Join Date: Dec 2010
Location: W Carib
Boat: Wildcat 35, Hobie 33
Posts: 7,965
Re: Cruising Cat Sail Trim

(deleted)
__________________
belizesailor is offline   Reply With Quote
Old 12-08-2014, 07:23   #21
Registered User

Join Date: Dec 2010
Location: W Carib
Boat: Wildcat 35, Hobie 33
Posts: 7,965
Re: Cruising Cat Sail Trim

While I prefer to use the traveller, mostly because I think it is technically correct on a multi, I don't usually notice a big difference on cruising cats either.

On high performance multis it is much more noticeable. In fact, since the wind is rarely much aft of beam, the traveler can be used as the primary means of setting angle of attack and the mainsheet just used for fine tuning. I used to race on a boat that had a secondary set of tweaker blocks rigged in the mainsheet set up. These gave you an 8:1 purchase and allowed very fine adjustment of the trim. We used the traveller and this tweaker set up almost exclusively.

On typical cruising cats barberhauling the jib has a much more noticeable effect. On my boat, I can usually hear/see the wake change as I'm trimming it...big difference.
__________________
belizesailor is offline   Reply With Quote
Old 12-08-2014, 16:01   #22
Marine Service Provider
 
Factor's Avatar

Join Date: Dec 2006
Location: Brisbane Australia
Boat: Corsair Dash MKII
Posts: 4,088
Re: Cruising Cat Sail Trim

Quote:
Originally Posted by monte View Post
Thanks CW, we don't have a vang, .
Most multis don't need a vang, thats what the traveller is for. Monos use vangs as the traveller isnt wide enough or well placed enough to get the right combination of angle and mainsheet.
__________________
Factor is offline   Reply With Quote
Old 20-08-2014, 13:57   #23
Registered User
 
StarryHorizons's Avatar

Join Date: Oct 2013
Location: USA
Boat: Fountaine Pajot Helia
Posts: 173
Re: Cruising Cat Sail Trim

Alright, I'm going to preface this by saying I'm certainly no expert in sail trim, however, I am interested in trying to put together some general diagrams that can be used on our boat to help give guidance for sail trim with the caveat that nothing is absolute and there should always be adjustments for light/heavy conditions. But perhaps this could be a starting guide that others might find useful as well.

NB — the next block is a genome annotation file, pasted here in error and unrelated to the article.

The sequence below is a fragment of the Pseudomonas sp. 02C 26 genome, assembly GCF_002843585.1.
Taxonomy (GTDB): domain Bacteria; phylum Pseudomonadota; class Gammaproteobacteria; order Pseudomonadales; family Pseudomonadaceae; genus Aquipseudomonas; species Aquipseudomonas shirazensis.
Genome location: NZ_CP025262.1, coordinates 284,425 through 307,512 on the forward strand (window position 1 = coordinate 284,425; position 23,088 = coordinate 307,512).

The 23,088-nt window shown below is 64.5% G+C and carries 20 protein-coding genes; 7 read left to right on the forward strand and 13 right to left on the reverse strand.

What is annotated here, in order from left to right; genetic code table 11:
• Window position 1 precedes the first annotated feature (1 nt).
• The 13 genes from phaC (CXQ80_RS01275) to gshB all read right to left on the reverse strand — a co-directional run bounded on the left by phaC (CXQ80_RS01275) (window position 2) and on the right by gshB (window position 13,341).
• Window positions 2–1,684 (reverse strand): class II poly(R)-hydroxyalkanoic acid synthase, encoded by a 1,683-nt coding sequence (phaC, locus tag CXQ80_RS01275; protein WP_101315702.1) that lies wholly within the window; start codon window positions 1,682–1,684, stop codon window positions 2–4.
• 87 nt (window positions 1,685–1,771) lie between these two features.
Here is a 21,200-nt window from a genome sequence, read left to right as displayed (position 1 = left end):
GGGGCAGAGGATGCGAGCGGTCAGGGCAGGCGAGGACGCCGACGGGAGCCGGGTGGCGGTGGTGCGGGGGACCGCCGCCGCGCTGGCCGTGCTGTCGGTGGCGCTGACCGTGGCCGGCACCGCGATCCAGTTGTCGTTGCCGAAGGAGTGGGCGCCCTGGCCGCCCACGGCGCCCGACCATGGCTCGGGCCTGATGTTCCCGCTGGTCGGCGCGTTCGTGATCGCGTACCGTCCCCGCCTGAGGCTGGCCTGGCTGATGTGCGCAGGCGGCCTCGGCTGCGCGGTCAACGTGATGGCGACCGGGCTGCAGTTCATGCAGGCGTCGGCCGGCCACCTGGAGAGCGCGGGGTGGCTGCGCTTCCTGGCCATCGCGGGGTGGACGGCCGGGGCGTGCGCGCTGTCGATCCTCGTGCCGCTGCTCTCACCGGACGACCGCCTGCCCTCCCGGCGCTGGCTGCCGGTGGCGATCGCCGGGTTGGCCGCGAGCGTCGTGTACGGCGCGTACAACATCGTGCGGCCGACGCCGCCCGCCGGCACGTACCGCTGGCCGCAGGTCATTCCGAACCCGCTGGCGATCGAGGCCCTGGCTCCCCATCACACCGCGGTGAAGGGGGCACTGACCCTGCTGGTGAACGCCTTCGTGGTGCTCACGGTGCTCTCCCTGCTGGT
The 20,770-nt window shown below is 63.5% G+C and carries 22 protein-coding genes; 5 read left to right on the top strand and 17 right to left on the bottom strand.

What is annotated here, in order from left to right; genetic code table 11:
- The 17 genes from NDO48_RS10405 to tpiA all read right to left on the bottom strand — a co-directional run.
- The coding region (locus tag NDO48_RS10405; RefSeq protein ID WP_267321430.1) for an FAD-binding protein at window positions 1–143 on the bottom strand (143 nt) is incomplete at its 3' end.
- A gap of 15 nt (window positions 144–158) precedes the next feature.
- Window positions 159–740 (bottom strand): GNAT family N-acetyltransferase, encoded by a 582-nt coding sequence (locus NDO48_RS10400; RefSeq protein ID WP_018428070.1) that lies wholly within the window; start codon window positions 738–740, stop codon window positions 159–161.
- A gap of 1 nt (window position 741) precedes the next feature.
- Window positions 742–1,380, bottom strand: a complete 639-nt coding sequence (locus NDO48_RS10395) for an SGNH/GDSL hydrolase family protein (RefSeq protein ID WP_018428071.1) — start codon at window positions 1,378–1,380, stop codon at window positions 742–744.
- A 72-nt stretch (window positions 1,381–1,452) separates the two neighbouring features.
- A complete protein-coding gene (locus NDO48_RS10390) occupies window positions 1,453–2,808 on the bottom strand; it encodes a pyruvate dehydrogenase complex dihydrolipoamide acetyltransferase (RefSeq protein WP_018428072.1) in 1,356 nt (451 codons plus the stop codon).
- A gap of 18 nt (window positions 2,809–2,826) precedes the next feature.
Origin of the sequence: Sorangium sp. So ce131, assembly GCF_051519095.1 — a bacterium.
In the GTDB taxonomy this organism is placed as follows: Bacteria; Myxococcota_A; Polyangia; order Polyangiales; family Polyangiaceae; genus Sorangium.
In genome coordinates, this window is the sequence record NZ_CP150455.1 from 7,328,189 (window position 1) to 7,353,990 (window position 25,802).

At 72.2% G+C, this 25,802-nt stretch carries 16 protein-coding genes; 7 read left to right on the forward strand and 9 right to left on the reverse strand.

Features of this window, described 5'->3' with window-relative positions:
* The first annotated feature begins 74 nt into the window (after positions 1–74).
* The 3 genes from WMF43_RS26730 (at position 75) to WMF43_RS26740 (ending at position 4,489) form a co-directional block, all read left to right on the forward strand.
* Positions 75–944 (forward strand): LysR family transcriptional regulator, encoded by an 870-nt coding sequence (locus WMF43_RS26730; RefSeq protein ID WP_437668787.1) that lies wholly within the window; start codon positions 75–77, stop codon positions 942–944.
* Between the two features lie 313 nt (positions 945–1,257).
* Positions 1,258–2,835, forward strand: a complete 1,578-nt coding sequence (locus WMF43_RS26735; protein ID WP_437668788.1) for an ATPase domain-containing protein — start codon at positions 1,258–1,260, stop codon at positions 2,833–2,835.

It has been well established in this thread that the traveller is key to trimming the mainsail on a cruising cat and I like the way that Factor put it "Traveller Out and Sheet On". My experience has been this works well, until the traveller is all the way out, then you have to watch your sheet and make sure the main isn't resting against the spreaders.

Our current boat has a self tacking jib, and I haven't played a lot with a barber hauler but I can certainly see the advantages.

All that being said, I've tried to put together general diagrams of sail trim on different points of sail for cats. Our new boat will also have a screecher and an asymmetric spinnaker that will share a continuous line furler (top down furling for the spinnaker) so I've also included a single diagram for those more to detail the AWS and AWA the sails should be used at.

I would be extremely grateful if everyone could take a look and let me know either how wrong I am, or if there are any tweaks I could do to make things better.



Thanks,

David
Attached Files
File Type: pdf Sail-Trim.pdf (405.2 KB, 101 views)
StarryHorizons is offline   Reply With Quote
Old 20-08-2014, 14:13   #24
Registered User
 
tomfl's Avatar

Join Date: Apr 2012
Location: Florida
Boat: Seawind 1000xl
Posts: 1,959
Images: 10
Re: Cruising Cat Sail Trim

Interesting PDF thanks for posting.

Just as an aside I have a Seawind like Factor and frequently sail with both my self tacking jib and screecher. I always notice a big difference in speed after I get both of the slots right.
__________________
tomfl is offline   Reply With Quote
Old 20-08-2014, 15:19   #25
Registered User
 
StarryHorizons's Avatar

Join Date: Oct 2013
Location: USA
Boat: Fountaine Pajot Helia
Posts: 173
Re: Cruising Cat Sail Trim

Quote:
Originally Posted by tomfl View Post
Interesting PDF thanks for posting.

Just as an aside I have a Seawind like Factor and frequently sail with both my self tacking jib and screecher. I always notice a big difference in speed after I get both of the slots right.
Thanks Tomfl. I'm glad you found it interesting rather than completely off base!

On our Helia, the continuous line furler on the bowsprit and the genoa furler are pretty close so getting the slot right may be more trouble than it's worth. After we get familiar with the boat, we may give it a try though!
StarryHorizons is offline   Reply With Quote
Old 20-08-2014, 15:41   #26
Registered User
 
cwyckham's Avatar

Join Date: Apr 2011
Location: Vancouver, BC
Boat: Niagara 35
Posts: 1,870
Re: Cruising Cat Sail Trim

Quote:
Originally Posted by StarryHorizons View Post
Alright, I'm going to preface this by saying I'm certainly no expert in sail trim, however, I am interested in trying to put together some general diagrams that can be used on our boat to help give guidance for sail trim with the caveat that nothing is absolute and there should always be adjustments for light/heavy conditions. But perhaps this could be a starting guide that others might find useful as well.